LUCAS also organises PhD presentation sessions. These provide a platform for PhDs to practice presentation skills, and to have a substantive discussion about their work with the LUCAS PhD community. Attendance is voluntary, yet highly recommended for all PhDs.
As a PhD, there are many ways to participate in the academic life of the Institute and the University. We strongly encourage you to do this, as it will greatly enrich your PhD period. LUCAS has a vibrant PhD community, which organizes several initiatives. All PhDs are warmly invited to join, either as participant or as organiser.
Every two years, LUCAS PhDs organise the LUCAS Graduate Conference, a thematic conference attracting PhD speakers from all over the world as well as keynotes by well-known senior academics. A committee of four to five PhDs works together over the course of 1.5 year to formulate the call for papers, select speakers and chairs, and take care of the practical organisation.
The proceedings of the Graduate Conference are published in the open access, double-blind peer-reviewed Journal of the LUCAS Graduate Conference. The editorial board consists of LUCAS PhD candidates and a senior staff member, who collaborate to put together an edition of the journal.
The Leiden Arts in Society blog is run by LUCAS PhDs and provides a platform for PhD candidates and senior researchers affiliated with the Institute, as well as guest writers from the wider academic community. The blog aims to reflect the variety of academic disciplines that come together in LUCAS, and welcomes blogposts that reflect on languages, literature, art and / or cultures, and the interaction between them.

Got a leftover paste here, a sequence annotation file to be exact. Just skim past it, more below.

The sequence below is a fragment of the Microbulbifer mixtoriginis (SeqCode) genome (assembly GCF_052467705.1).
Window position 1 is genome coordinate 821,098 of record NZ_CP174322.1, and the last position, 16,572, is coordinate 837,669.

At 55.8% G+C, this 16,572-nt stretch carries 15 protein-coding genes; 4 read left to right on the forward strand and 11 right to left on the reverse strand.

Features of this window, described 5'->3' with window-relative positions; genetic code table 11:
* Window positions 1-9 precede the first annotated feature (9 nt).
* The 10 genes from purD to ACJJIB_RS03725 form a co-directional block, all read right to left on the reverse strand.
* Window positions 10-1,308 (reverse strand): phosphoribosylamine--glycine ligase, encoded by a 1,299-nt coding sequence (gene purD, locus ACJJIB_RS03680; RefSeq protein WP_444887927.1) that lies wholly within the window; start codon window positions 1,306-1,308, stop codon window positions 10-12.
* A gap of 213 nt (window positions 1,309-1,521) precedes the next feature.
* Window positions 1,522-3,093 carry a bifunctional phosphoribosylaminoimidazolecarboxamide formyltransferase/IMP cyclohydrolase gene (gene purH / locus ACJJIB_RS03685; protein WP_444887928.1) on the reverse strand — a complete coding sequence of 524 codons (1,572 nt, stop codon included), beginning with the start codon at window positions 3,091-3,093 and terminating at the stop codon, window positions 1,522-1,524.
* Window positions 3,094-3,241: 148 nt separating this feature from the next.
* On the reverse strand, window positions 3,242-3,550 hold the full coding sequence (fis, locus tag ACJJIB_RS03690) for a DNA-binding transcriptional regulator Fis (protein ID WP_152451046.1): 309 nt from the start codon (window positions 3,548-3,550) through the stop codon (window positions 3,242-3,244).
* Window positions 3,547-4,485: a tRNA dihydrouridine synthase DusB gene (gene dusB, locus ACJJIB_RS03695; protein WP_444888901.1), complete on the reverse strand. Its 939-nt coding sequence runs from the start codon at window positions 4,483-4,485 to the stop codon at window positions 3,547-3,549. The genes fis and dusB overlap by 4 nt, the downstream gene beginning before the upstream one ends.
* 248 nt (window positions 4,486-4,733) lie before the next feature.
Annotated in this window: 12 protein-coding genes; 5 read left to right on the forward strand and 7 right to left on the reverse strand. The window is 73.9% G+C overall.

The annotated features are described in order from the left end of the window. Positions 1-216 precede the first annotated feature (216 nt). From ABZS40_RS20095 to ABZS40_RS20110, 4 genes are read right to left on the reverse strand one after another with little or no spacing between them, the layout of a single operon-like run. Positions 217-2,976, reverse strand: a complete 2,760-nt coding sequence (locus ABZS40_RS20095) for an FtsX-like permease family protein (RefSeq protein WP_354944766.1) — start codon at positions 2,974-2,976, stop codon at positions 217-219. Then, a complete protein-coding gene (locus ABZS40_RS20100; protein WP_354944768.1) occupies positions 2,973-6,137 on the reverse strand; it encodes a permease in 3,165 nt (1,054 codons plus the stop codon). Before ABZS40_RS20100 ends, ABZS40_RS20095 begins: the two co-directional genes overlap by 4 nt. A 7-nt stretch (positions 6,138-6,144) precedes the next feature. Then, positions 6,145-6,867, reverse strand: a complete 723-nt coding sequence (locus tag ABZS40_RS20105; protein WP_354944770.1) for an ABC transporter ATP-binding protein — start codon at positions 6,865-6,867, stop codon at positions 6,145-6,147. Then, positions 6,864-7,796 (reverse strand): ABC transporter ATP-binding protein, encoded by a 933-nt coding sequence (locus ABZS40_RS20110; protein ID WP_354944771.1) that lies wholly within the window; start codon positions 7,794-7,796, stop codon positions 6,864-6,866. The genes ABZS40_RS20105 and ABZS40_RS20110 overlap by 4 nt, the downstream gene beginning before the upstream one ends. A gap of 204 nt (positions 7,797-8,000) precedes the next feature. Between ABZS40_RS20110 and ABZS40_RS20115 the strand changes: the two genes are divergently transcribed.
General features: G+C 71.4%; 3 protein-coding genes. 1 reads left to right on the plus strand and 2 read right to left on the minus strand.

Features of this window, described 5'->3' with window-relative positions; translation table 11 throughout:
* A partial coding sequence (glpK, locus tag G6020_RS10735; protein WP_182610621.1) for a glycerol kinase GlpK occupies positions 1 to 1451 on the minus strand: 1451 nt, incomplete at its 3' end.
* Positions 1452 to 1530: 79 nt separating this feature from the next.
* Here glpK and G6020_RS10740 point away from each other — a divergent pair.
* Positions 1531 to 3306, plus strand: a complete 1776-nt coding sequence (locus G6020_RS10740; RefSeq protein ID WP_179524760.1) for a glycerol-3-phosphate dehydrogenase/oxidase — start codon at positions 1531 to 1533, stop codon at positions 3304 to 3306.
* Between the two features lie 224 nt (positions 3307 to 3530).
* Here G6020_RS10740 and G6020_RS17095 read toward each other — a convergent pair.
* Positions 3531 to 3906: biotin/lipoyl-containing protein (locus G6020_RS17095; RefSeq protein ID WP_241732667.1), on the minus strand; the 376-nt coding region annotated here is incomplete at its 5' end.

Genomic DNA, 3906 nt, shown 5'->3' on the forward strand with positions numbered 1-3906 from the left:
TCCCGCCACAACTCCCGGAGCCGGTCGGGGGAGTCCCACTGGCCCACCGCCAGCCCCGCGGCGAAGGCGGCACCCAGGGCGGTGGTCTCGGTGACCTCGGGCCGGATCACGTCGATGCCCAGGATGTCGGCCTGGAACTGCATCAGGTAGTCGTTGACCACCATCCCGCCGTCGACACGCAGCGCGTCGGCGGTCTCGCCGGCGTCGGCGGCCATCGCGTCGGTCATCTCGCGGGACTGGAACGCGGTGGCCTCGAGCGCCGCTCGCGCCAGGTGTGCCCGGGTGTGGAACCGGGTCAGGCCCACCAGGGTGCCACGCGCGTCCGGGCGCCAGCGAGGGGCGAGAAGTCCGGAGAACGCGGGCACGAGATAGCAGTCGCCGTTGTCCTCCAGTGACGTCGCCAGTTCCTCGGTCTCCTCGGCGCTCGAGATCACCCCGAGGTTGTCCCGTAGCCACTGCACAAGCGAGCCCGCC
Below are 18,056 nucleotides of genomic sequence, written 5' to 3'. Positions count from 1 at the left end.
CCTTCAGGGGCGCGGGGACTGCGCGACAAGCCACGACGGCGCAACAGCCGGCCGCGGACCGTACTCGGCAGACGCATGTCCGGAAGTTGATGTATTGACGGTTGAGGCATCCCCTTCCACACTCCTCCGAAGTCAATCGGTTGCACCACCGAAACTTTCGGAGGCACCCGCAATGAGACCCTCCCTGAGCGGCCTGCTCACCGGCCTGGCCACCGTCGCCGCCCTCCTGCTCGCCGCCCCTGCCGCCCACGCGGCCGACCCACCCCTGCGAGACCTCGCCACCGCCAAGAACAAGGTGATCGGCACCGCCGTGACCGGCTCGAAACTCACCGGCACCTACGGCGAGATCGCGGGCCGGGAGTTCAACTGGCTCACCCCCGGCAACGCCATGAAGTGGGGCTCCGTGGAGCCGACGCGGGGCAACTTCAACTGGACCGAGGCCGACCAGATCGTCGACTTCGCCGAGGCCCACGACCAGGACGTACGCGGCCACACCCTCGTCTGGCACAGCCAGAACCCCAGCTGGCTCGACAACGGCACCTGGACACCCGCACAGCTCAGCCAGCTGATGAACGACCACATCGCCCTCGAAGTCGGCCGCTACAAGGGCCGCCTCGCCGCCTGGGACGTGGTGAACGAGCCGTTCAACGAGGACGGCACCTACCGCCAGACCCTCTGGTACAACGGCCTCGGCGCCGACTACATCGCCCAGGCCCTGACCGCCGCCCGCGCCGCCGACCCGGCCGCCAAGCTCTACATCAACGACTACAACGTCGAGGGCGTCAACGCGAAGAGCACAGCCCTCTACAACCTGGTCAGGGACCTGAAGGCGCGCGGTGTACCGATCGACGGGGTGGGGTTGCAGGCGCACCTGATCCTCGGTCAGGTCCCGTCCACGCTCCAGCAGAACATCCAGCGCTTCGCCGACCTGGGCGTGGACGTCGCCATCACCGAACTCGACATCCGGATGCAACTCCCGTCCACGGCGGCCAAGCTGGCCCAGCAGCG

The PhD Council represents the interests of all LUCAS PhDs: employed, contract, and external. It consists of five members who are appointed by the Academic Director for a period of two years.
The Council meets bimonthly with members of the LUCAS Management Team to discuss matters concerning the admission, training, and supervision of PhDs in the Institute. It holds an annual general meeting for all LUCAS PhDs, and can be approached at any time with questions and concerns.
The Council’s chair is part of the Institute’s Advisory Board, and the Council as a whole meets regularly with other PhD Councils in the Faculty of Humanities. It keeps in contact with PhDoc, which represents PhDs and Postdocs in the University Council.
The LUCAS PhD Council also organises social activities, such as the monthly PhD lunches and the yearly PhD dinner. Current PhD Council members are:
You can contact the PhD council at email@example.com.
PhDs are further supported by a dedicated PhD counsellor and a confidential advisor. In the unfortunate event of PhD-related problems – for instance in the relationship with your supervisor or co-supervisor, with your immediate superior, colleagues, or other PhD candidates – you can turn to the PhD Counsellor or to the confidential adviser for PhD candidates.
LUCAS has a PhD Counsellor, a staff member who is embedded in the Institute, who is easily approachable, and who is there if you are in need of a confidential talk, of advice or a helping hand. The LUCAS PhD Counsellor is currently dr. Madeleine Kasten.
The University also has a confidential adviser for issues relating to academic integrity; for information on academic integrity, the confidential adviser and the complaints committee, see here.